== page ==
Art & Anarchy in the UK The British Library 2 May – 19 August 2014
For no apparent reason my primary school used to get two publications delivered every week for the benefit of the pupils. One was the now long defunct Children’s Newspaper which didn’t exactly get my 8 year old juices flowing the other was the Eagle comic which most certainly did. I could hardly wait to get my hands on it and immerse myself in the space adventures of the ever so British Captain Dan Dare.
That’s where my love affair with comics started. It wasn’t long before I would run up to the local news agent with my pocket money to buy the exotic US imports from DC and Marvel comics. Contrary to what the current generation of kids think you and I know that Superman, Batman, Spiderman, Iron Man and their like have been around for a very long time indeed. In fact the first issue of Action Comics featuring Superman was in June 1938 and the first appearance of Spidey was well over 50 years ago.
My affair with comics and especially comic book art continued unabated and I still gain enormous pleasure from graphic novels which are, in essence, comic books for grown-ups. You can only imagine my excitement when I was invited by the British Library to a viewing of their new exhibition chronicling comics through the ages. The exhibition is laid out in sections featuring various historic and cultural references. Everything from Bible Illustrations from, believe it or not, the 15th Century, right up to present day.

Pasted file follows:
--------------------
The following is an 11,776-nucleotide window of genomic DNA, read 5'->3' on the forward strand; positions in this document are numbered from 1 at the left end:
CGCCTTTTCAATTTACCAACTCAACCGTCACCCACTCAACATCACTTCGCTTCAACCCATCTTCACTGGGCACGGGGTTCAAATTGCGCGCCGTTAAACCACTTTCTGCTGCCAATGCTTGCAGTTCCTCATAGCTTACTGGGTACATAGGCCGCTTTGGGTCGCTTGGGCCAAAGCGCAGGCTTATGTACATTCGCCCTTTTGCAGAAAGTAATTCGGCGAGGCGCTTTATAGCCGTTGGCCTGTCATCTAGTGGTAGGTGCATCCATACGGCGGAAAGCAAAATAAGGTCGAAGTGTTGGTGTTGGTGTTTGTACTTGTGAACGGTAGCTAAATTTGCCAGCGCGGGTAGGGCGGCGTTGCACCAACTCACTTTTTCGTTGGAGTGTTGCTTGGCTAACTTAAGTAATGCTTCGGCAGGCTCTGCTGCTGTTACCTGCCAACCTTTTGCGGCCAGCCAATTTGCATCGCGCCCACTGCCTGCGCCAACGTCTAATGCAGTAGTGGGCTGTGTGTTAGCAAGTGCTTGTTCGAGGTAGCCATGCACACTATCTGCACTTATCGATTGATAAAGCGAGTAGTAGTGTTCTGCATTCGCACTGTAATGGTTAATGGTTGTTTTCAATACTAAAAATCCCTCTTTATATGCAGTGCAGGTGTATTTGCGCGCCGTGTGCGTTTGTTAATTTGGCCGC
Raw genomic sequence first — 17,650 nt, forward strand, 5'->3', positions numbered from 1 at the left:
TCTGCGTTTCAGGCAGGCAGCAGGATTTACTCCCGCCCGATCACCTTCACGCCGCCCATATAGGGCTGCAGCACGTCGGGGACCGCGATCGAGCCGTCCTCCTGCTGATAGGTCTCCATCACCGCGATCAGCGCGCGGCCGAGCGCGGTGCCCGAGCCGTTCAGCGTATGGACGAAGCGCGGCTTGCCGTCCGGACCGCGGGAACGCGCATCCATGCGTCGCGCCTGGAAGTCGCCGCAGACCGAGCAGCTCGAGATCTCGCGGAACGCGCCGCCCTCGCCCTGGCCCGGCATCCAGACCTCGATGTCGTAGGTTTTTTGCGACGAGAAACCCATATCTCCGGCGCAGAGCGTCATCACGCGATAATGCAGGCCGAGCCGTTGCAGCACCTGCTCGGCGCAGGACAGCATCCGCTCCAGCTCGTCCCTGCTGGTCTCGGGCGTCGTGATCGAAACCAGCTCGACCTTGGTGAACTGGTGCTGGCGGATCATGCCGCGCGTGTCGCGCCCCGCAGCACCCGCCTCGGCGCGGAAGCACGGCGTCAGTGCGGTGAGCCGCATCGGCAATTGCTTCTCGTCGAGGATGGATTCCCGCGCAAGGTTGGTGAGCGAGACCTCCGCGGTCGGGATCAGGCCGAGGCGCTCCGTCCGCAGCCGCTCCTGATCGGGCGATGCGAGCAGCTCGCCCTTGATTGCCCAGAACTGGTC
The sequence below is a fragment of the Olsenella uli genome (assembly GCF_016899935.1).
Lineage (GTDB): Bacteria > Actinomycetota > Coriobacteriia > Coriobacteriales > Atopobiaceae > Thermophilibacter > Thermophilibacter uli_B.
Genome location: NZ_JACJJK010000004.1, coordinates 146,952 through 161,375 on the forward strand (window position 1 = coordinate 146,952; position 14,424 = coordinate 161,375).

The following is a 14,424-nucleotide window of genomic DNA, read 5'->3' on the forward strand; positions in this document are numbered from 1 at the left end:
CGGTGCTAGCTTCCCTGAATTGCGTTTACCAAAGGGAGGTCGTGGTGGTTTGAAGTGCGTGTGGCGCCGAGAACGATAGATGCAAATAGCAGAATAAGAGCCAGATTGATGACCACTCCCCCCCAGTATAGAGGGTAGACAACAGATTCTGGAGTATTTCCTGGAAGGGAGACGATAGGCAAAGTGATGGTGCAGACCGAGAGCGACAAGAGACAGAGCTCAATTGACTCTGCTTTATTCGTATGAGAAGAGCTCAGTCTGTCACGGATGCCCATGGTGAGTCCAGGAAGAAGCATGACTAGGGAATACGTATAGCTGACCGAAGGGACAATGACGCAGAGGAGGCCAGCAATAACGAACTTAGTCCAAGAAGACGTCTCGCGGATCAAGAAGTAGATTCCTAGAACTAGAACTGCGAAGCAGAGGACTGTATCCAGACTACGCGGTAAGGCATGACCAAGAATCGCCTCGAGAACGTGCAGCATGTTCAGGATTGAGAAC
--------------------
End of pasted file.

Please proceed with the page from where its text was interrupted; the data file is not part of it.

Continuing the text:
Unsurprisingly, in common with every other art form, comic books reflect the socio-political climate. Hence there are examples featuring war time propaganda, suffragettes and feminism, marijuana, psychedelia, anarchy, punks, gay love etc etc.
There are examples of publications banned at the time because of their horrific content and an entire section devoted to sex and erotica which is very, very graphic and certainly not for the narrow minded or easily offended.
I found illustrations by the magician and occultist Aleister Crowley and original drawings for the horror novels of H P Lovecraft particularly fascinating. As an exercise in curating one can only admire the work and research that has gone into this homage to a sometimes sadly underrated artform, however I do have a few gripes. First and foremost although the works of English writers and artists are covered extensively there is only a passing nod to the American influence which I believe has been responsible for taking the modern comic book to another level. Neither is there anything from the other European sources especially the French who have an equal or even stronger comic book culture to ours. I know this is somewhat unfair as the title of the expo says it all and no doubt this would have probably taken forever to put together and needed a much larger space but I think a little section would have been welcome. Secondly, I found the layout somewhat confusing in parts and considering it is such a vibrant art-form the lighting was very dull. This may have been to protect the valuable displays, however the 15 th Century bible illustrations were in the brightest part of the walk-through. Lastly and by no means least some of the signage was downright frustrating. Explanatory text cards were placed either high above the eyeline, low down in the showcase or even on the floor. If, like me , you have to wear reading glasses you’ll be bopping up and down and straining to read pertinent information. Overall, if you love comics or graphic art you will find this a very rewarding couple of hours and irrespective of a few negatives a truly educational and entertaining experience.
“Sequential” is a graphic novel app for iPad.
For Comics Unmasked they have made a special version of their ‘gold standard’ comics software to allow visitors to read full-length digital versions of some of the comics on display in the exhibition.
An exclusive anthology of over 100 pages of comics from the Comics Unmasked exhibition, including work by Alan Moore, Dave Gibbons, Brian Bolland, Eddie Campbell, Pat Mills and many more, will be available to download for free on the SEQUENTIAL app for the duration of the exhibition. The app is free to download for iPad from the App